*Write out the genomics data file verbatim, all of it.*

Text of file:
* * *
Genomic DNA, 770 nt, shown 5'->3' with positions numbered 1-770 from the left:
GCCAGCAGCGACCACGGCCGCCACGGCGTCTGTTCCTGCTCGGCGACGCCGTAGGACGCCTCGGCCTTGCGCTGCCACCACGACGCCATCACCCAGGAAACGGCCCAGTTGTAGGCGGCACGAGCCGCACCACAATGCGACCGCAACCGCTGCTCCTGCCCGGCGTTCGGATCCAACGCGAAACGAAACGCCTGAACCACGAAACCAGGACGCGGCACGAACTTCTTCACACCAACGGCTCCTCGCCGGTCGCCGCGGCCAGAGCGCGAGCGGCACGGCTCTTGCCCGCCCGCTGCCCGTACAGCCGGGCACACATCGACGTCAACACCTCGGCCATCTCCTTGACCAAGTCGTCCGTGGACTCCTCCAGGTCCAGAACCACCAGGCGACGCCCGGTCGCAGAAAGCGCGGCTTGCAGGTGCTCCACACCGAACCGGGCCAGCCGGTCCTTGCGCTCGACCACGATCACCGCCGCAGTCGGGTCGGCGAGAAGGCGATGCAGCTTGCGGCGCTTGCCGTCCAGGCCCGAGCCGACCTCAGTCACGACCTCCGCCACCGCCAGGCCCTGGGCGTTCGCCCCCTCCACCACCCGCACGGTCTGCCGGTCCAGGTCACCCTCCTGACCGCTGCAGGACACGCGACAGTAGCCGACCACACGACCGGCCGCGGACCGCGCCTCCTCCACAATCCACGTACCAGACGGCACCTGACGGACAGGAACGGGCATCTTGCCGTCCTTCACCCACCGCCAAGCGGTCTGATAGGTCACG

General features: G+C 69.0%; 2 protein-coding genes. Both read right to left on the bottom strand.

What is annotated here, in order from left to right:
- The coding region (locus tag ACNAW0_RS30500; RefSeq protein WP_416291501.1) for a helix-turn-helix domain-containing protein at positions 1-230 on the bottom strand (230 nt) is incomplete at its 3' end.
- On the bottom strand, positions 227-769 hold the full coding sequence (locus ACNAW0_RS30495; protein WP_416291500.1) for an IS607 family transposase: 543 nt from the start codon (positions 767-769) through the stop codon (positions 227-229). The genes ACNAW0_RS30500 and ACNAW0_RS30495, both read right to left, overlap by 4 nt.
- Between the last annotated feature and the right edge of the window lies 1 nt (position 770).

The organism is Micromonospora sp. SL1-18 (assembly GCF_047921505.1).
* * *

Genomic DNA, 770 nt, shown 5'->3' with positions numbered 1-770 from the left:
GCCAGCAGCGACCACGGCCGCCACGGCGTCTGTTCCTGCTCGGCGACGCCGTAGGACGCCTCGGCCTTGCGCTGCCACCACGACGCCATCACCCAGGAAACGGCCCAGTTGTAGGCGGCACGAGCCGCACCACAATGCGACCGCAACCGCTGCTCCTGCCCGGCGTTCGGATCCAACGCGAAACGAAACGCCTGAACCACGAAACCAGGACGCGGCACGAACTTCTTCACACCAACGGCTCCTCGCCGGTCGCCGCGGCCAGAGCGCGAGCGGCACGGCTCTTGCCCGCCCGCTGCCCGTACAGCCGGGCACACATCGACGTCAACACCTCGGCCATCTCCTTGACCAAGTCGTCCGTGGACTCCTCCAGGTCCAGAACCACCAGGCGACGCCCGGTCGCAGAAAGCGCGGCTTGCAGGTGCTCCACACCGAACCGGGCCAGCCGGTCCTTGCGCTCGACCACGATCACCGCCGCAGTCGGGTCGGCGAGAAGGCGATGCAGCTTGCGGCGCTTGCCGTCCAGGCCCGAGCCGACCTCAGTCACGACCTCCGCCACCGCCAGGCCCTGGGCGTTCGCCCCCTCCACCACCCGCACGGTCTGCCGGTCCAGGTCACCCTCCTGACCGCTGCAGGACACGCGACAGTAGCCGACCACACGACCGGCCGCGGACCGCGCCTCCTCCACAATCCACGTACCAGACGGCACCTGACGGACAGGAACGGGCATCTTGCCGTCCTTCACCCACCGCCAAGCGGTCTGATAGGTCACG

General features: G+C 69.0%; 2 protein-coding genes. Both read right to left on the bottom strand.

What is annotated here, in order from left to right:
- The coding region (locus tag ACNAW0_RS30500; RefSeq protein WP_416291501.1) for a helix-turn-helix domain-containing protein at positions 1-230 on the bottom strand (230 nt) is incomplete at its 3' end.
- On the bottom strand, positions 227-769 hold the full coding sequence (locus ACNAW0_RS30495; protein WP_416291500.1) for an IS607 family transposase: 543 nt from the start codon (positions 767-769) through the stop codon (positions 227-229). The genes ACNAW0_RS30500 and ACNAW0_RS30495, both read right to left, overlap by 4 nt.
- Between the last annotated feature and the right edge of the window lies 1 nt (position 770).

The organism is Micromonospora sp. SL1-18 (assembly GCF_047921505.1).